www.gsx.com | log in | register

Last update: . Author: GSX Support (Yann) .

How to Identify which Windows Process is Locking a File or Folder

While attempting to delete, move, or rename a file or folder you get a Windows warning message; the Operating System refuses to complete the operation.

This article helps identifying the process that currently has a handle on the file or folder you are attempting a maintenance operation on.

Sysinternals Process Explorer | Windows


When trying to delete, move, or rename a file you get a Windows system warning message:

  • "Cannot delete file: Access is denied".
  • "There has been a sharing violation".
  • "The source or destination file may be in use".
  • "The file is in use by another program or user".
  • "Make sure the disk is not full or write-protected and that the file is not currently in use".

How to Solve the Issue

One of the easiest ways to handle locked files or folders is to use Microsoft Sysinternals Process Explorer

Identify what program is using a file

Using Process Explorer there is a simple way to find the program:

  1. Open Process Explorer
    • Running as administrator.
  2. On the toolbar, find the gunsight icon on the right. process-explorer-toolbar.png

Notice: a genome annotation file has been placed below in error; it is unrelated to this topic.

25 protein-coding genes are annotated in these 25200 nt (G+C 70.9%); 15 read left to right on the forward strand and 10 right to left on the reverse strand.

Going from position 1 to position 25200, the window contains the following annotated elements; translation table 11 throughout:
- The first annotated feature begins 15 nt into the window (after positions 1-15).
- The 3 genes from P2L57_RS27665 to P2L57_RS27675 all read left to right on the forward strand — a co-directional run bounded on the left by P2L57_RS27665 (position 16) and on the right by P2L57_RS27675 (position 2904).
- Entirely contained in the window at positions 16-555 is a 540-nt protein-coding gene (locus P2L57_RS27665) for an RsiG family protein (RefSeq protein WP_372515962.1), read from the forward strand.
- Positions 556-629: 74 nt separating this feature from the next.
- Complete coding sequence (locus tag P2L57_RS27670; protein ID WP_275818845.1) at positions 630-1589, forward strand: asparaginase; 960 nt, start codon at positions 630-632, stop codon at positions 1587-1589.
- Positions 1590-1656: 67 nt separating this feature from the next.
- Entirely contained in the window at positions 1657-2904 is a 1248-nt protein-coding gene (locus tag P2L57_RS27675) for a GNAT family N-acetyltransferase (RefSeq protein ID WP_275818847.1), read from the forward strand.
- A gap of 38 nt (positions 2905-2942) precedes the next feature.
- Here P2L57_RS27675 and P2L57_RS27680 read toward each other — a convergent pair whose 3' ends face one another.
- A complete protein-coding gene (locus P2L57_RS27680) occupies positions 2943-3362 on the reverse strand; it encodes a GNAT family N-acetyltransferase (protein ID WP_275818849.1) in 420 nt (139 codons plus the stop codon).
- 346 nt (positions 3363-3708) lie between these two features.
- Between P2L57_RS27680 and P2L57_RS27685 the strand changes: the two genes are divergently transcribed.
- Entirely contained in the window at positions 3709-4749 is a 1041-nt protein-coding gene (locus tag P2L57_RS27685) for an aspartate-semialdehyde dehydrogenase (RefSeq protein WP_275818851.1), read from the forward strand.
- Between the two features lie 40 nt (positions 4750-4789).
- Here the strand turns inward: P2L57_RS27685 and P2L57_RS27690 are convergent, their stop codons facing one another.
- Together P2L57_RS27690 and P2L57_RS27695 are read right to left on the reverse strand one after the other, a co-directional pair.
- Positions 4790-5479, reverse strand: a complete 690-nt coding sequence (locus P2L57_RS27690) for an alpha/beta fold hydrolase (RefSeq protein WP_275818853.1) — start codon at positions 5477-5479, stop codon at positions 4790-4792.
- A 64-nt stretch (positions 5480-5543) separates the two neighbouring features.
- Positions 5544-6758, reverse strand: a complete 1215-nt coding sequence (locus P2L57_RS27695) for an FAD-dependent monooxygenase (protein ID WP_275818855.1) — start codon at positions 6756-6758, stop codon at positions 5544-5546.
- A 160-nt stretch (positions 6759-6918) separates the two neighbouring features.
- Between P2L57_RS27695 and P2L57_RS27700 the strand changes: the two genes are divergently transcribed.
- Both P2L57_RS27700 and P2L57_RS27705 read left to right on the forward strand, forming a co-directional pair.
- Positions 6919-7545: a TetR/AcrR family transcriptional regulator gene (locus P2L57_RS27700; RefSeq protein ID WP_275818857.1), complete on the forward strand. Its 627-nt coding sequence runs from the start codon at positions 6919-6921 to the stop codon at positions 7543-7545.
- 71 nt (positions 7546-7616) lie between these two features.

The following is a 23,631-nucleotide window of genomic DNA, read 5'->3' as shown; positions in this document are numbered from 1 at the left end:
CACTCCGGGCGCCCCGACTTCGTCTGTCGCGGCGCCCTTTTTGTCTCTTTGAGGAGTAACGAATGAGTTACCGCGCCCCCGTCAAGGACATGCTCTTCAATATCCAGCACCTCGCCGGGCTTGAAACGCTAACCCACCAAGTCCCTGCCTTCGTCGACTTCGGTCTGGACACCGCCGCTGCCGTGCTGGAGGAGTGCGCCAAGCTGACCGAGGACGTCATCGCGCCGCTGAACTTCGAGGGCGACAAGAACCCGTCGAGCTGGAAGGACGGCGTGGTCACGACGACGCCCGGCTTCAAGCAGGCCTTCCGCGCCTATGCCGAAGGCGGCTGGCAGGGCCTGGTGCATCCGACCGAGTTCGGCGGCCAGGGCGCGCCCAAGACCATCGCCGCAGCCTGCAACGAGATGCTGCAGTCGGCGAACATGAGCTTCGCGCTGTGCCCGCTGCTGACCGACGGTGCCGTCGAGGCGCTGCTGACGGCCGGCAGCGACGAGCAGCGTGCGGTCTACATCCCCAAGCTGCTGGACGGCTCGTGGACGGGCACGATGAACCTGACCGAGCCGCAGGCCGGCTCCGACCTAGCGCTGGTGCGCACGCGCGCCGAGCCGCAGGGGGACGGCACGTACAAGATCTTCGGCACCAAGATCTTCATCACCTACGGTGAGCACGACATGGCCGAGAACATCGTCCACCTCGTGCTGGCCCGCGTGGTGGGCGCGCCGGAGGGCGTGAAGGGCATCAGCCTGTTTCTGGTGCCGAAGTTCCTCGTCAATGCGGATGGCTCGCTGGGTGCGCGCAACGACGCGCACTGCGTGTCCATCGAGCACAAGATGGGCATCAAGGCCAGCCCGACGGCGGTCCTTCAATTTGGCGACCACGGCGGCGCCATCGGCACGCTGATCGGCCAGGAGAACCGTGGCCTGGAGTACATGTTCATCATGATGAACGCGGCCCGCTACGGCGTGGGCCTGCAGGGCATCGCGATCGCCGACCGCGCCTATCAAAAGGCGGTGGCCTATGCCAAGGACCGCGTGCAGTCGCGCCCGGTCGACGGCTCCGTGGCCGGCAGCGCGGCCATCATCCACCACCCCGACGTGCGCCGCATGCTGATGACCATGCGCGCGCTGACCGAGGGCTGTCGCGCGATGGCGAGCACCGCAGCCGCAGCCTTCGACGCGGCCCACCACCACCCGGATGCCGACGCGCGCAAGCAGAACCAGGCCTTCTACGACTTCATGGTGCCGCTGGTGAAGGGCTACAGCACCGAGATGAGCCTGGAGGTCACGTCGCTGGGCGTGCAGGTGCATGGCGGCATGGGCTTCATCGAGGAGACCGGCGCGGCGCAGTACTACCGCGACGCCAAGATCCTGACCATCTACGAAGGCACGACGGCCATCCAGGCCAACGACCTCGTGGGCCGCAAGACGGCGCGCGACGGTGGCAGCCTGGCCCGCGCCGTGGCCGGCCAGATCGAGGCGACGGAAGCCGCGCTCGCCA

3. Drag the icon and drop it on the open file or folder that is locked.
  4. The executable that is using the file will be highlighted in the Process Explorer main display list.

Identify which handle or DLL is using a file

  1. Open Process Explorer
    • Running as administrator.
  2. Enter the keyboard shortcut Ctrl+F.
    • Alternatively, click the “Find” menu and select “Find a Handle or DLL”.
  3. A search dialog box will open.
  4. Type in the name of the locked file or other file of interest.
    • Partial names are usually sufficient.
  5. Click the button “Search”.
  6. A list will be generated.
    • There may be a number of entries.

Release the lock on the file or folder

To release the lock on the file you are attempting the maintenance operation on, you will need to kill the appropriate process. An individual program or handle in the list provided by Process Explorer can be killed by:

  1. Selecting the process/handle/program entry.
  2. Pressing the delete key.

Proceed with care when deleting handles as this may generate erratic behavior and instabilities may occur.


You can download Sysinternals Process Explorer here.

Was this article helpful?

319 out of 944 found this helpful

Not finding what you are looking for?

Have more questions? Submit a request